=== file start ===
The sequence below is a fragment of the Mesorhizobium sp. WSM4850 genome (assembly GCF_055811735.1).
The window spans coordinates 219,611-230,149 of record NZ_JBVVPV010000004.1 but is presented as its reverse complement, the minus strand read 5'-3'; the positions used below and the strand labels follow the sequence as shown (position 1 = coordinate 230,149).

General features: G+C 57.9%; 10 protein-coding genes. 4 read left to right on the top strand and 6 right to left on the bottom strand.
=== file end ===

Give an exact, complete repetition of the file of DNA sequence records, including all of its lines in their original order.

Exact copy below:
The sequence below is a fragment of the Mesorhizobium sp. WSM4850 genome (assembly GCF_055811735.1).
The window spans coordinates 219,611-230,149 of record NZ_JBVVPV010000004.1 but is presented as its reverse complement, the minus strand read 5'-3'; the positions used below and the strand labels follow the sequence as shown (position 1 = coordinate 230,149).

General features: G+C 57.9%; 10 protein-coding genes. 4 read left to right on the top strand and 6 right to left on the bottom strand.